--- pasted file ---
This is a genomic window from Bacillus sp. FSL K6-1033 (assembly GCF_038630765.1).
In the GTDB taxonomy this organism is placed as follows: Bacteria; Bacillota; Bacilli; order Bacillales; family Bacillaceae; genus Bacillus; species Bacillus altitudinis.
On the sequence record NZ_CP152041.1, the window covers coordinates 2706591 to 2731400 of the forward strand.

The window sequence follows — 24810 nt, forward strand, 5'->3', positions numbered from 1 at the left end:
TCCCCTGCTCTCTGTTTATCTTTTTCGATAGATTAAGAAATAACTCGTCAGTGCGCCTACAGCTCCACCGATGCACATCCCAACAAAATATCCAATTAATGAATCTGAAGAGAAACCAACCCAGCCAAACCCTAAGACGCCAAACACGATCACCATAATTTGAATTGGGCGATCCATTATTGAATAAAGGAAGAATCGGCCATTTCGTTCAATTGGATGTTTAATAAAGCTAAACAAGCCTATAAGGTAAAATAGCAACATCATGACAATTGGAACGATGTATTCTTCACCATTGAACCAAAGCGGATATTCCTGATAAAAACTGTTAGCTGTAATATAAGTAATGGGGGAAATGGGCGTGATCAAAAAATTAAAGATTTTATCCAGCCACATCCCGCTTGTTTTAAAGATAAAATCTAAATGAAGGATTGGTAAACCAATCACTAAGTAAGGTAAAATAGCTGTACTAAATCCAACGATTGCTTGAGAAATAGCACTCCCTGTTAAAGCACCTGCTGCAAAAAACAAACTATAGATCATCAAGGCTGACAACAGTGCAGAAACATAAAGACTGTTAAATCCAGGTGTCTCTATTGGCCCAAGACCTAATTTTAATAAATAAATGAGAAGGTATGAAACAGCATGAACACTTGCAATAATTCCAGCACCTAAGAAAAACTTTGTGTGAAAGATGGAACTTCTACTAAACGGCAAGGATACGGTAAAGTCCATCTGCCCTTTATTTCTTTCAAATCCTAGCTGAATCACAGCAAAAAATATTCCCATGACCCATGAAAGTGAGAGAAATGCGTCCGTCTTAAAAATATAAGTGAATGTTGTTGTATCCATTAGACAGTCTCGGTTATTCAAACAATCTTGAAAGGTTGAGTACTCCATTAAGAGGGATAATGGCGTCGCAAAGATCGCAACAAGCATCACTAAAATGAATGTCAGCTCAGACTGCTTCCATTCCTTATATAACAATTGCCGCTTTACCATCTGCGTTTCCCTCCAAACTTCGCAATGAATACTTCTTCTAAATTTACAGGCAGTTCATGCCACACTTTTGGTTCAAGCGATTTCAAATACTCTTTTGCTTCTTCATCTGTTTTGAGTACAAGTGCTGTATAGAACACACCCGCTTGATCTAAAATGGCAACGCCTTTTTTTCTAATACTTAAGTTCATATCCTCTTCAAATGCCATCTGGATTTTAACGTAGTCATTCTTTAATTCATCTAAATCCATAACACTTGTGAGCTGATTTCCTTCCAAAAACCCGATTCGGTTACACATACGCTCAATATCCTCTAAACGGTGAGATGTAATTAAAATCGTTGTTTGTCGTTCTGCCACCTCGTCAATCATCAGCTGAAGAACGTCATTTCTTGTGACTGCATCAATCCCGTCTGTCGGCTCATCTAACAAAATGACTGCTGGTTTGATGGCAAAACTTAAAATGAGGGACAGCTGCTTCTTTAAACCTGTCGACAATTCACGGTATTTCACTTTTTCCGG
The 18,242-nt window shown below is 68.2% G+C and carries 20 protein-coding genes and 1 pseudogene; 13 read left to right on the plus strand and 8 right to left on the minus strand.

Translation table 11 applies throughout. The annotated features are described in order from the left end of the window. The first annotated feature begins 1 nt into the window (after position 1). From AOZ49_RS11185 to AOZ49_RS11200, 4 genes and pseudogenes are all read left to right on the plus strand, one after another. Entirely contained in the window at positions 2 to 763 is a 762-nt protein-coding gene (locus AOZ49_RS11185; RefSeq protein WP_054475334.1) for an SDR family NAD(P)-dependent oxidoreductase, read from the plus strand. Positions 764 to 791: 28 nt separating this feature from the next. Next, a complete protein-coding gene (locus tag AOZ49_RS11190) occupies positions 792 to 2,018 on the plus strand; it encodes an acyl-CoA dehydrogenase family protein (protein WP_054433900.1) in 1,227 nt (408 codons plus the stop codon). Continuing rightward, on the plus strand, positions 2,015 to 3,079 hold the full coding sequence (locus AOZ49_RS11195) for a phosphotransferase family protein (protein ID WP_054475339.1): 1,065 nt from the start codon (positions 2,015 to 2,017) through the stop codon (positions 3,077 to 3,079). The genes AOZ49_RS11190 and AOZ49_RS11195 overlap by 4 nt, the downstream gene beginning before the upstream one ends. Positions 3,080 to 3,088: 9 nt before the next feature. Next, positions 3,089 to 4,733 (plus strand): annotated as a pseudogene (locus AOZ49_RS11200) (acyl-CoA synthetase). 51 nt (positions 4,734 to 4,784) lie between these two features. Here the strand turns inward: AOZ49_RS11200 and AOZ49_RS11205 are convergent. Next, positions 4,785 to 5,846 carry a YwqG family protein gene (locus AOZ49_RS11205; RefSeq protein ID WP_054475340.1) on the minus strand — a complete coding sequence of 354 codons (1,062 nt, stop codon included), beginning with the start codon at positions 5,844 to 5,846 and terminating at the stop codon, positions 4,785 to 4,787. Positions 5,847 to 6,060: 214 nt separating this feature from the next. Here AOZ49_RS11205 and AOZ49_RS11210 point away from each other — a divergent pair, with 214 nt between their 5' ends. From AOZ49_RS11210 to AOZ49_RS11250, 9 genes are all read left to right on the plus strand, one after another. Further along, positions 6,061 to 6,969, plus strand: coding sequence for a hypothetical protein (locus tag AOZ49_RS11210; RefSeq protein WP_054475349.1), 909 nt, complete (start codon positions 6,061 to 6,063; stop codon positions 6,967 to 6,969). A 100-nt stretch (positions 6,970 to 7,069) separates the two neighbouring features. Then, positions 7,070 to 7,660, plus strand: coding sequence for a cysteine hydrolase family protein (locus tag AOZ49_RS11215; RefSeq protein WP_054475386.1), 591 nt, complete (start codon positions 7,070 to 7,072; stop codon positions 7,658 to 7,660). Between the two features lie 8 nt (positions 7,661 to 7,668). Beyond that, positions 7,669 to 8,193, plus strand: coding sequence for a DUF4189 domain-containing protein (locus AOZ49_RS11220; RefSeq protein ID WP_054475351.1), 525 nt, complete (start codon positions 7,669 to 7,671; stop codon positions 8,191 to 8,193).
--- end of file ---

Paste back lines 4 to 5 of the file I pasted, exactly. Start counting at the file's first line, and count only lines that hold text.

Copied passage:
The window sequence follows — 24810 nt, forward strand, 5'->3', positions numbered from 1 at the left end:
TCCCCTGCTCTCTGTTTATCTTTTTCGATAGATTAAGAAATAACTCGTCAGTGCGCCTACAGCTCCACCGATGCACATCCCAACAAAATATCCAATTAATGAATCTGAAGAGAAACCAACCCAGCCAAACCCTAAGACGCCAAACACGATCACCATAATTTGAATTGGGCGATCCATTATTGAATAAAGGAAGAATCGGCCATTTCGTTCAATTGGATGTTTAATAAAGCTAAACAAGCCTATAAGGTAAAATAGCAACATCATGACAATTGGAACGATGTATTCTTCACCATTGAACCAAAGCGGATATTCCTGATAAAAACTGTTAGCTGTAATATAAGTAATGGGGGAAATGGGCGTGATCAAAAAATTAAAGATTTTATCCAGCCACATCCCGCTTGTTTTAAAGATAAAATCTAAATGAAGGATTGGTAAACCAATCACTAAGTAAGGTAAAATAGCTGTACTAAATCCAACGATTGCTTGAGAAATAGCACTCCCTGTTAAAGCACCTGCTGCAAAAAACAAACTATAGATCATCAAGGCTGACAACAGTGCAGAAACATAAAGACTGTTAAATCCAGGTGTCTCTATTGGCCCAAGACCTAATTTTAATAAATAAATGAGAAGGTATGAAACAGCATGAACACTTGCAATAATTCCAGCACCTAAGAAAAACTTTGTGTGAAAGATGGAACTTCTACTAAACGGCAAGGATACGGTAAAGTCCATCTGCCCTTTATTTCTTTCAAATCCTAGCTGAATCACAGCAAAAAATATTCCCATGACCCATGAAAGTGAGAGAAATGCGTCCGTCTTAAAAATATAAGTGAATGTTGTTGTATCCATTAGACAGTCTCGGTTATTCAAACAATCTTGAAAGGTTGAGTACTCCATTAAGAGGGATAATGGCGTCGCAAAGATCGCAACAAGCATCACTAAAATGAATGTCAGCTCAGACTGCTTCCATTCCTTATATAACAATTGCCGCTTTACCATCTGCGTTTCCCTCCAAACTTCGCAATGAATACTTCTTCTAAATTTACAGGCAGTTCATGCCACACTTTTGGTTCAAGCGATTTCAAATACTCTTTTGCTTCTTCATCTGTTTTGAGTACAAGTGCTGTATAGAACACACCCGCTTGATCTAAAATGGCAACGCCTTTTTTTCTAATACTTAAGTTCATATCCTCTTCAAATGCCATCTGGATTTTAACGTAGTCATTCTTTAATTCATCTAAATCCATAACACTTGTGAGCTGATTTCCTTCCAAAAACCCGATTCGGTTACACATACGCTCAATATCCTCTAAACGGTGAGATGTAATTAAAATCGTTGTTTGTCGTTCTGCCACCTCGTCAATCATCAGCTGAAGAACGTCATTTCTTGTGACTGCATCAATCCCGTCTGTCGGCTCATCTAACAAAATGACTGCTGGTTTGATGGCAAAACTTAAAATGAGGGACAGCTGCTTCTTTAAACCTGTCGACAATTCACGGTATTTCACTTTTTCCGG